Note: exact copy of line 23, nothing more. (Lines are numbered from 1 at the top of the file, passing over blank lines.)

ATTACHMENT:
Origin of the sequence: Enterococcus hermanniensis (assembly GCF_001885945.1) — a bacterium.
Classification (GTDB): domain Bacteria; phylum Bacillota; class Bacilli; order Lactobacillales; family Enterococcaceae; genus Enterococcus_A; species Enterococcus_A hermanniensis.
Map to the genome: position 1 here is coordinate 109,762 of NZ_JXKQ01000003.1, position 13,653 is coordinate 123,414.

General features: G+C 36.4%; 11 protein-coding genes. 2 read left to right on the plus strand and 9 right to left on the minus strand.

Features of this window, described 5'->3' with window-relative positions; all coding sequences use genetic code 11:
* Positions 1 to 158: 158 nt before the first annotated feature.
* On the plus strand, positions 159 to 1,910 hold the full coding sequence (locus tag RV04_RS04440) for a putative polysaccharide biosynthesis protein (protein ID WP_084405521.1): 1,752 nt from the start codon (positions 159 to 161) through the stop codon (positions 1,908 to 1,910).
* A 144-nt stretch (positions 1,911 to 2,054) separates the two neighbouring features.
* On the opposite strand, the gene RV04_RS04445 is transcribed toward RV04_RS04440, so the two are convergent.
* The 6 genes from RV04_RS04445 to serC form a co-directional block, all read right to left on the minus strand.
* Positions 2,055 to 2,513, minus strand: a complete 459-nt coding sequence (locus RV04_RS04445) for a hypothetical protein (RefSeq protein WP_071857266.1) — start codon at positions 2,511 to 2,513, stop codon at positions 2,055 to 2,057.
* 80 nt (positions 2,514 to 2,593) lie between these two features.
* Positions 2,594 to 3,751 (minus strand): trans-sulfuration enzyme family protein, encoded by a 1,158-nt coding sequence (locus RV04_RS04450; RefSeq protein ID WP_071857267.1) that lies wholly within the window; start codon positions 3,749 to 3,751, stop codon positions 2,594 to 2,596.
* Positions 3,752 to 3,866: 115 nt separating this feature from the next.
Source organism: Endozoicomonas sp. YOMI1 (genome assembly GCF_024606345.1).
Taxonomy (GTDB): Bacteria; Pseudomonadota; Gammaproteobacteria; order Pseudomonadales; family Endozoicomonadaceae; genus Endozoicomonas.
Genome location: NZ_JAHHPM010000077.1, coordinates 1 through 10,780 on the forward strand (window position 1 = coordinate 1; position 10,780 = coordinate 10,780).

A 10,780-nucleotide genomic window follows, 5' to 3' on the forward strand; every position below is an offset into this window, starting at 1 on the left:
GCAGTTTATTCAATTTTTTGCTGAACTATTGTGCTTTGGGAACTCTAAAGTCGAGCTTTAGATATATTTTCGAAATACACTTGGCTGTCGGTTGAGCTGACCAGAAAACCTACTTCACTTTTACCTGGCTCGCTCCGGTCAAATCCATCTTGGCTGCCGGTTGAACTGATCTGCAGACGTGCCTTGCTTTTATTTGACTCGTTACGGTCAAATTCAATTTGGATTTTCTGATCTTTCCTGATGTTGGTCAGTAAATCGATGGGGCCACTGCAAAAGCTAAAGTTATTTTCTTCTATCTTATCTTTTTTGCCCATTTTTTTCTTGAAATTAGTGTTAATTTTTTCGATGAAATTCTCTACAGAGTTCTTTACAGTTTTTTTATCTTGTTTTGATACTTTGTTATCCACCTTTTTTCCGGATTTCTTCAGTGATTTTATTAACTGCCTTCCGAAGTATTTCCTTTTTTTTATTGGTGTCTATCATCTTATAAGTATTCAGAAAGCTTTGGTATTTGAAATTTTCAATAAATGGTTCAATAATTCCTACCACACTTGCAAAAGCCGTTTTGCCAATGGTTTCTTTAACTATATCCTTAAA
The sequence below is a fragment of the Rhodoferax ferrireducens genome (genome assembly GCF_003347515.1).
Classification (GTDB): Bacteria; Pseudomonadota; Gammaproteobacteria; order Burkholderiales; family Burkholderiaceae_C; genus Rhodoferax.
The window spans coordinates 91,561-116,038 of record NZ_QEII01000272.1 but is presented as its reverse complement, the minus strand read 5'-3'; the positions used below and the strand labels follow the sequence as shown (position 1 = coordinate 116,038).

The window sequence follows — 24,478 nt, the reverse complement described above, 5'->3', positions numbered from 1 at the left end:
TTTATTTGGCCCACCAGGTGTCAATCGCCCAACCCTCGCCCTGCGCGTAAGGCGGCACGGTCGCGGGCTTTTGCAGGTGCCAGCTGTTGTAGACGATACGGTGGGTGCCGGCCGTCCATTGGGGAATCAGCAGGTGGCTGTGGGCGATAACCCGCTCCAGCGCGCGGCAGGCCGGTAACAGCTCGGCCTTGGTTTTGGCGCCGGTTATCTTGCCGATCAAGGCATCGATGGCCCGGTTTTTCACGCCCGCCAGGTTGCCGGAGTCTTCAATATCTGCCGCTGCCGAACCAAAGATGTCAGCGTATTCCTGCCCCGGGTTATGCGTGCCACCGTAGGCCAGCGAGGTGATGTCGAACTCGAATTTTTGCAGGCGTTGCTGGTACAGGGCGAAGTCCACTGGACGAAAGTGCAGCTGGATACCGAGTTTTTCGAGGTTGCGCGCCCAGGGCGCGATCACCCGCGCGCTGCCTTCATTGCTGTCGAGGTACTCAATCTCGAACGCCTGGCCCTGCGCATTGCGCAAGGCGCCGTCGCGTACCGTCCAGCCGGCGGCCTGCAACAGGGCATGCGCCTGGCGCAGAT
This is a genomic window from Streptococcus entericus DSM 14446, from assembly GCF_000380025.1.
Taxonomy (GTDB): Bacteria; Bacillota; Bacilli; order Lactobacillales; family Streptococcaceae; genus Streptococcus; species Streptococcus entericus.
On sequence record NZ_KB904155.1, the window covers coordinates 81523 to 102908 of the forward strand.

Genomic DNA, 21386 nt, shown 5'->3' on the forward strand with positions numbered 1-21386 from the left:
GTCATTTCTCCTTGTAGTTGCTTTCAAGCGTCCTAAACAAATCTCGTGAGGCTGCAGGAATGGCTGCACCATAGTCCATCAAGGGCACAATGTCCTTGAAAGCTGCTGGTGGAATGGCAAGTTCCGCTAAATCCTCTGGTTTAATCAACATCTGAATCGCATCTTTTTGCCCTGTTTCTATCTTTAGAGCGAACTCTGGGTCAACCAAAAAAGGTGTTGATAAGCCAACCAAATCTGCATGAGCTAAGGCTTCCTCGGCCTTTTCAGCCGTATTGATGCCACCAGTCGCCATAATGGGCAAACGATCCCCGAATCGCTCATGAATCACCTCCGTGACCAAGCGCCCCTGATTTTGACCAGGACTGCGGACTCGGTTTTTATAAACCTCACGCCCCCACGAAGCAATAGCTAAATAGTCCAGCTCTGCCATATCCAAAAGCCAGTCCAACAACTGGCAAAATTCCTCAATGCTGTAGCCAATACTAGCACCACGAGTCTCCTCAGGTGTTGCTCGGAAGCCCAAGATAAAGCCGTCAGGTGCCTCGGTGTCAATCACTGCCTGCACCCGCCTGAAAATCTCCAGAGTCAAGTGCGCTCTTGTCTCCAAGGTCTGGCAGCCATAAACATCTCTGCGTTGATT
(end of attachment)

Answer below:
The window sequence follows — 24,478 nt, the reverse complement described above, 5'->3', positions numbered from 1 at the left end: